"We genuinely have no plans to change any definitions."

In addition, as late as June 2013 Hunt said on Sky News:

We … agree [with Labor]  on the renewable energy target. And one of the things we don’t want to do is to become a party where there is this wild sovereign risk where you are, where businesses take steps to their detriment on the basis of a pledge and a policy of government. And we’re very clear that that’s not what we want to be.

Now, maybe investors should have just assumed the Coalition were a pack of liars, but some chose to take them on their word. Indeed they took them on their actions, given the Coalition voted not once but twice in favour of legislation which set-out the gigawatt-hour targets.

Have circumstances changed recently that could justify a change of heart?

According to Ian Macfarlane reductions in electricity demand have occurred which mean renewable energy will far exceed the original intent of 20% market share.

But it was apparent in 2010 that renewables would exceed 20% share when the Coalition voted for amendments to the scheme. And you’d have to have been hiding under a rock to not know this by mid-2012.

Greg Hunt and Ian Macfarlane publicly acknowledged the drop in electricity demand well before they were elected, and meanwhile they continued to reassure people they did not intend on changing the Renewable Energy Target.

In addition, one has to ask what is the problem that is created by the RET remaining as it is, given electricity demand growth has declined.

Will it mean higher electricity prices? Not according to the government’s energy market modelling.

Does it result in reduced reliability of electricity supply? Not according to the Australian Energy Market Operator.

Will it reduce the environmental benefits of the scheme? No, it actually means CO2 emission reductions will be greater than previous thought.

The main change is that it will impose greater economic costs on the owners of other electricity generators – but most of these have been acquired since after the RET target was expanded and buyers would even have paid discounted prices for these generators reflecting the impact of the RET.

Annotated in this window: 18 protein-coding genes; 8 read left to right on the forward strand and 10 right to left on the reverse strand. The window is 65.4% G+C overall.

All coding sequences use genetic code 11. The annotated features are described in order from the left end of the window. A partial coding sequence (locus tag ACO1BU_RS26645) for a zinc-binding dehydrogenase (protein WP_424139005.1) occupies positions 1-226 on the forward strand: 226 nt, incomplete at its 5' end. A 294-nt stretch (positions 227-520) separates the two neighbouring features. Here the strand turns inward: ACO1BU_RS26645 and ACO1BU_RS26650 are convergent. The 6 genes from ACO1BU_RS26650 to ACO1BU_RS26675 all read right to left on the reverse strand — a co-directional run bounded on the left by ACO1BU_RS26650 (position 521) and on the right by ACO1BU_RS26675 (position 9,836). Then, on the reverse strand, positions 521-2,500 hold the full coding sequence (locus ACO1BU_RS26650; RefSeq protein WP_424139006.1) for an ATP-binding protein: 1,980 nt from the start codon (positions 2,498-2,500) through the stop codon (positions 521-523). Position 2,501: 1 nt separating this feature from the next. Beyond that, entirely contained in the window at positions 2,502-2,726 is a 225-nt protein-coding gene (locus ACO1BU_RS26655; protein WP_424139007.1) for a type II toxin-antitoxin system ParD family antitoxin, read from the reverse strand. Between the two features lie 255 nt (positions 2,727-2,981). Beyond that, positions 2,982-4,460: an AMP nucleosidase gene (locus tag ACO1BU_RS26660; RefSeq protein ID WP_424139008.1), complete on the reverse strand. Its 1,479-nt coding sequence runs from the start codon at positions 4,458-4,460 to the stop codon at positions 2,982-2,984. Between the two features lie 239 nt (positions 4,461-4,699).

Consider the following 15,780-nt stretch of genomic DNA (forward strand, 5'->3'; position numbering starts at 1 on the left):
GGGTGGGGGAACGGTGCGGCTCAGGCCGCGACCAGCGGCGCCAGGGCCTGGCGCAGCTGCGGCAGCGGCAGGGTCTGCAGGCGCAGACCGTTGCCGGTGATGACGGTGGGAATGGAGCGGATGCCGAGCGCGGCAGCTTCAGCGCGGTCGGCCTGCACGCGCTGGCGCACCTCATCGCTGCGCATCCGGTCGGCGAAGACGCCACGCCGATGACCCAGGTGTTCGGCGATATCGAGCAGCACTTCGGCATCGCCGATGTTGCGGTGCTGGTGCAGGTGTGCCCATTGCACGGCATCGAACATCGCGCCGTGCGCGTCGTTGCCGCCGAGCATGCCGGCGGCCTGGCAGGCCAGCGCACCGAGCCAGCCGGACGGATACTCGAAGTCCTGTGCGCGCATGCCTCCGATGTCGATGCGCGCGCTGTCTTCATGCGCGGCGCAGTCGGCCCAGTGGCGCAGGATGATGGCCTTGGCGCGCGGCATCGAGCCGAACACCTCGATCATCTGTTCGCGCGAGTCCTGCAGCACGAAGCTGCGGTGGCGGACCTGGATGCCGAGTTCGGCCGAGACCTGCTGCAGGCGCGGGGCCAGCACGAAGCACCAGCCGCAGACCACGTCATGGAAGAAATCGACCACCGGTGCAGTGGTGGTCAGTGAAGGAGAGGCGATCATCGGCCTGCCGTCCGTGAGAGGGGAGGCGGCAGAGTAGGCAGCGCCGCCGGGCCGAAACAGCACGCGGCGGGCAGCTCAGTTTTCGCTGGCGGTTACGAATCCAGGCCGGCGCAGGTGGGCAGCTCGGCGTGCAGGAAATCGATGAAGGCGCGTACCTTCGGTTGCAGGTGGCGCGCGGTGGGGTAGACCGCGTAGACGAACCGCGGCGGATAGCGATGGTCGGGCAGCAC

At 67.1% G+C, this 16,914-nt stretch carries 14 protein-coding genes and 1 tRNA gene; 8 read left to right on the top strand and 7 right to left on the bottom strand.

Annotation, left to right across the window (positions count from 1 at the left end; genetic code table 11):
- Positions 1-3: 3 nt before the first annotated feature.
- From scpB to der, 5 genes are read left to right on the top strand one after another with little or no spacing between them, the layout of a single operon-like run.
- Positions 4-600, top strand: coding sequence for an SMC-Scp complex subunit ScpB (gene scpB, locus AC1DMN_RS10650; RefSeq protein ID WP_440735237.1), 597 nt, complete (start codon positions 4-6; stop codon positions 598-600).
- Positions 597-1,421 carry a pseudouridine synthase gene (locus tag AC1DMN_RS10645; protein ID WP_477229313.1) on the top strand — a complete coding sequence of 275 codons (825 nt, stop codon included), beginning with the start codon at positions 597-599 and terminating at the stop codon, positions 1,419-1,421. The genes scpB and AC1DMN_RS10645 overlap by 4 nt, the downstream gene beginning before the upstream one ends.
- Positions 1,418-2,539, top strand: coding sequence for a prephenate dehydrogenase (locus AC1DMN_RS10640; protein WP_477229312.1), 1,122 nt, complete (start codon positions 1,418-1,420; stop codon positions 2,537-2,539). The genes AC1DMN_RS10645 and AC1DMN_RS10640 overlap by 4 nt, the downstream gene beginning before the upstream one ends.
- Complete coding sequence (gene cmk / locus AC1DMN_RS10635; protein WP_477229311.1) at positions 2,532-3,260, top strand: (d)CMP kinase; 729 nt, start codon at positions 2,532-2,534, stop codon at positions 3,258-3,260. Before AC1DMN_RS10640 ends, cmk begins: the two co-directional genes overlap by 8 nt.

So how significant is the government’s proposed change?

The Baker and McKenzie report observes:

Any substantial reduction of the RET will invariably lead to REC prices being sufficiently lower than prices modelled for operating projects and projects under development for the purposes of equity and debt financing. There is general consensus among energy market forecasters that REC prices will fall on average by between 10% - 30%.

That’s a pretty big hit. If we were to take ACIL-Allen’s modelling of electricity prices as well as REC prices, the government’s proposal will result in roughly a 10% reduction in overall revenue for large-scale renewables projects.

Such a large fall in the revenue of existing projects would probably leave equity funders extremely badly burnt.  

However, according to Baker and McKenzie the hit to equity financiers is likely to be worse than indicated by the reduction in revenue. This is because they believe such a significant change in the law will heighten bankers' perceptions of risk surrounding lending to such projects. Baker and McKenzie understand that the vast majority of existing projects will be up for refinancing over the period 2016-2018. Those projects will consequently face higher costs for debt relatively soon which will further reduce returns to equity holders beyond the reduction in revenue.

Baker and McKenzie concludes:

“Any reduction to the RET will trigger a set of review and default mechanisms in debt financing agreements which could lead to actual default and, potentially, an enforcement scenario. In such circumstances, equity will likely take a significant write-down (even up to 100%) on the value of their investment.”